Wednesday, February 22, 2017

Australia Beats itself before a ball is bowled in India

At present, winning a Test series in India is the toughest assignment in the game.

With the conditions suiting a formidable Indian line-up to a tee along with emphasising the diminished nature of touring teams to perform adequately away from the comforts of home in this Age. Fellow Asian teams due to their familiarity and associated demands can at least hold their own as Bangladesh showed in their combative display recently but when it is a Western opposition it is akin to 'dead men walking'.

Since the beginning of 2015, India has won 10 Tests from 12 matches with no losses against non-Asian touring teams.

Conclusions made to explain their dominance smack of hysteria revolving around doctored pitches from clueless pundits embodied in emotive catch cries such as 'raging turners' or 'dustbowls.' The irony is the pitches in both the New Zealand and England series were overly kind to the touring teams, predominantly batting friendly as well as being anything but spin friendly. A few deliveries might have misbehaved on day 4&5, spitting and spinning sharply out of the rough but were characteristic of a wearing Test pitch.

Much of the success of the Indian spinners was due to clever variations coupled with real guile rather than rearing spin- take a moment to think of how lethal the 'straight one' has become recently in Asia. With batsmen obsessing over spin leading to having their pants pulled down by its consistent absence.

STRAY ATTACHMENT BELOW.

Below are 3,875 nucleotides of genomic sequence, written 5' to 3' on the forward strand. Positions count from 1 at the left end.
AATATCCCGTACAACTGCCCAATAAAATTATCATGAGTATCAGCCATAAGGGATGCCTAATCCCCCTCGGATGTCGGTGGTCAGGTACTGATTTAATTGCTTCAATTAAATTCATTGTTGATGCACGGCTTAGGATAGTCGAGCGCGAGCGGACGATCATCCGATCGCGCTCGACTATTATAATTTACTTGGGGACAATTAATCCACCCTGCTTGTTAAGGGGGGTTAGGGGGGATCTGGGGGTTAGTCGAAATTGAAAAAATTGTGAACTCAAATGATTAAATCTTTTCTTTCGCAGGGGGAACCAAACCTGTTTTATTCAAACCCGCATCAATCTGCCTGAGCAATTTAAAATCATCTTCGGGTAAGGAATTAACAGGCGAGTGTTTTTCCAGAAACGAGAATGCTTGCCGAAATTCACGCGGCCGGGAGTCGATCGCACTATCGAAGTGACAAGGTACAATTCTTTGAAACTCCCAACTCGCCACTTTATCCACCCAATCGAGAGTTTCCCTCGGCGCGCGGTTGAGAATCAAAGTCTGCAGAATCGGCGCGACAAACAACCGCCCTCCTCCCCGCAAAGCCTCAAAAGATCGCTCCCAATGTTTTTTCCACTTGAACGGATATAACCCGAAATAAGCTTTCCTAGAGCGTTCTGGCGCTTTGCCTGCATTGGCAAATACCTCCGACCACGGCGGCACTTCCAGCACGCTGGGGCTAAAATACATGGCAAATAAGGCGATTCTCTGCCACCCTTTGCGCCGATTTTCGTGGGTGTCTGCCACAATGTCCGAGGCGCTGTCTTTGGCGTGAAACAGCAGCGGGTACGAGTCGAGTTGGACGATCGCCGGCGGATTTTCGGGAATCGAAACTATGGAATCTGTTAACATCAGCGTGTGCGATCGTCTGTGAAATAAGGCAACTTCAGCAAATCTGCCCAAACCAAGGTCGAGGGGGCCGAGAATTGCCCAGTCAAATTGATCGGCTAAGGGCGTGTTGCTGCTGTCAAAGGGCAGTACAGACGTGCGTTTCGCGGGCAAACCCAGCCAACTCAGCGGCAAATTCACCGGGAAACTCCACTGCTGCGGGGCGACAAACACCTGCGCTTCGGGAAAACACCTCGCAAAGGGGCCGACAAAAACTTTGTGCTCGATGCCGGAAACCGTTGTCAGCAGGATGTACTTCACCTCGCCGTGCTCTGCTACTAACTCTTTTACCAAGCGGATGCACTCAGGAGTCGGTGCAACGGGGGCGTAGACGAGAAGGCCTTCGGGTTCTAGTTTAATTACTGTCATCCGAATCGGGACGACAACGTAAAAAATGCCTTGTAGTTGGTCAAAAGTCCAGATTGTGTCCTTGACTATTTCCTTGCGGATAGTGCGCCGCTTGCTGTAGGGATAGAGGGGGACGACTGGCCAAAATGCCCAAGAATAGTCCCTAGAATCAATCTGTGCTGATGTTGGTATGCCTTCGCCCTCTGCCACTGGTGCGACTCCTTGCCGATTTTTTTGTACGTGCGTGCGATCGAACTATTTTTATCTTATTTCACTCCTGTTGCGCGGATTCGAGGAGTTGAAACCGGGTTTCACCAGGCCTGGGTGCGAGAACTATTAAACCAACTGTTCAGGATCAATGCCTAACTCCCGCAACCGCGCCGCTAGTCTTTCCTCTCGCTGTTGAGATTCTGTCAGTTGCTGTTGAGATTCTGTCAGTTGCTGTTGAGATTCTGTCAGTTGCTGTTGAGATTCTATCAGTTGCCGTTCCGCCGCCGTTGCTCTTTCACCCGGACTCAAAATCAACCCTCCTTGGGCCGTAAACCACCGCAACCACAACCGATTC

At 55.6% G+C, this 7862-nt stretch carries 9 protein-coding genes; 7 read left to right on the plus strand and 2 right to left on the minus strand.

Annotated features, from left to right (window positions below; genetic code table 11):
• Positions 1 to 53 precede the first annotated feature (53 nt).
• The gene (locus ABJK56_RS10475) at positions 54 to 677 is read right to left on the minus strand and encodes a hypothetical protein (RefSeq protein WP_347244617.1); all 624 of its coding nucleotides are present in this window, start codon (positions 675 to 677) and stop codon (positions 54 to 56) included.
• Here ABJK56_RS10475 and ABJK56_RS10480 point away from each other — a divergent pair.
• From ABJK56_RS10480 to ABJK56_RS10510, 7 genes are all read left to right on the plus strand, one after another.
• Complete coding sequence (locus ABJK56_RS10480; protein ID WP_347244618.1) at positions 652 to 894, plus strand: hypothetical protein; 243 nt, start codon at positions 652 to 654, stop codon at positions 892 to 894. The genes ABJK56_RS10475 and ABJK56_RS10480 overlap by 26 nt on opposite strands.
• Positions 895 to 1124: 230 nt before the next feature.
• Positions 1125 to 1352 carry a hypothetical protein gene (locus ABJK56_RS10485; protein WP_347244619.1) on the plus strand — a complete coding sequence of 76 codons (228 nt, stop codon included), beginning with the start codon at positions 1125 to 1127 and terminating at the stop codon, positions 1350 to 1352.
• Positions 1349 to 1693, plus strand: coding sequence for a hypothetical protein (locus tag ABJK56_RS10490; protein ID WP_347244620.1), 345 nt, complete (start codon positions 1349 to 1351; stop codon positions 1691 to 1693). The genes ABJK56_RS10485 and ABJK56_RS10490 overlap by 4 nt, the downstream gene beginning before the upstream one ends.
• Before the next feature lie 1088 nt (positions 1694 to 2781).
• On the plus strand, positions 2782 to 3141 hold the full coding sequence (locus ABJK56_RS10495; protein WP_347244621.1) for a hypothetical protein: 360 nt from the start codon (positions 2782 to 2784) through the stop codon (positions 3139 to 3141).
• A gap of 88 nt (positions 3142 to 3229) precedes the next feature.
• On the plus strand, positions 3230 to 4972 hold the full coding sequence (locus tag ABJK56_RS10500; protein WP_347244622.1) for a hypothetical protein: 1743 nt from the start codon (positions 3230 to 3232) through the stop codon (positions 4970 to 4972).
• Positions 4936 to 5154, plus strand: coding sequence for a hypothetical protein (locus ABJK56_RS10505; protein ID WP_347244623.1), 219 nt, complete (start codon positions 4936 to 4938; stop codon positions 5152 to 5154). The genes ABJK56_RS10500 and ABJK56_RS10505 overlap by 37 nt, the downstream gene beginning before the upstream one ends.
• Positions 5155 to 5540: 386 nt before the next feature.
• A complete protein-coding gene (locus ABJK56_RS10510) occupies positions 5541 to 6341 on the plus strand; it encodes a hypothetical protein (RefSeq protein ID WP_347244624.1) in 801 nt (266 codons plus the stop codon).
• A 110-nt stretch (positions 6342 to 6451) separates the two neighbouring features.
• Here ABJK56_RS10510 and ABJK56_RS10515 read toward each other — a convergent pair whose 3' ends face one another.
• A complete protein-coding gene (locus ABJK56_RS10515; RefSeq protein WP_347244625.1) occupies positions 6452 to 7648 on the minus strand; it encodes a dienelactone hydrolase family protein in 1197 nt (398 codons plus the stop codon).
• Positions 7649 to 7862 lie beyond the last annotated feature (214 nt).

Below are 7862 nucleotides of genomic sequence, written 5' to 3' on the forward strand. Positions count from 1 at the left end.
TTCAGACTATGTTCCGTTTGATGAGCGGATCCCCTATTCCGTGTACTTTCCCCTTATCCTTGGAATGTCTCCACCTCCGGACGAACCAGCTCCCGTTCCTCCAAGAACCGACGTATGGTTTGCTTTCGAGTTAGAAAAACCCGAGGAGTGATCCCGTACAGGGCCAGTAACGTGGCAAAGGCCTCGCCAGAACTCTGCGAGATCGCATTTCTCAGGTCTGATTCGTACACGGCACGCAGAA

A delightful double bluff created by perception accentuating the Indian might.

Touring teams obsess over spin not only usurping its batting but taking it a step further by feeling the need to compromise their set ups to model India's line up deluded to thinking they can 'outfox the quintessential fox.' 

Next cab off the rank Australia, the poster child.

A Team armed with an excellent pace battery feeling compelled to compromise the main strength in their 11 by replacing quicks with spinners. It is inevitable that Australia will go into most matches with a spin duo with adding a third even a possibility.

If one of Australia's sincerest threats in Josh Hazelwood is sacrificed as touted to accommodate the third spinner it will arguably be one of the hugest selection gaffs ever

Begging the question why?

One can justify Steven O'Keefe being the primary spinner in the team with him a defence minded bowler perfectly suited to compliment the pacemen. Also shielded by always having an escape route when under siege by bowling cynical lines into the rough with fields in support.

Nathan Lyon inclusion is inevitable but fractures the line up.

His career average in Asia of 42.57 points to his lack of penetration along with an inability to act as a holding bowler in support of the rest of the attack as an economy rate of 3.67 runs per over conveys. It compels the need for a 'virtual crutch' to prop him up in the form of an all rounder at 6 to compensate for his failure to be the stock bowler able to get through 20-25 overs in a day in Asia.

The greatest downside of Lyon is his frail temperament.

Batsmen sense fear in him when they attack which is contrary to other accomplished spinners who view this as facilitating their threat. The worrying accompaniment is the lack of faith Captain Steven Smith has in him as was obvious for all to see in the series away to Sri Lanka and at home against South Africa.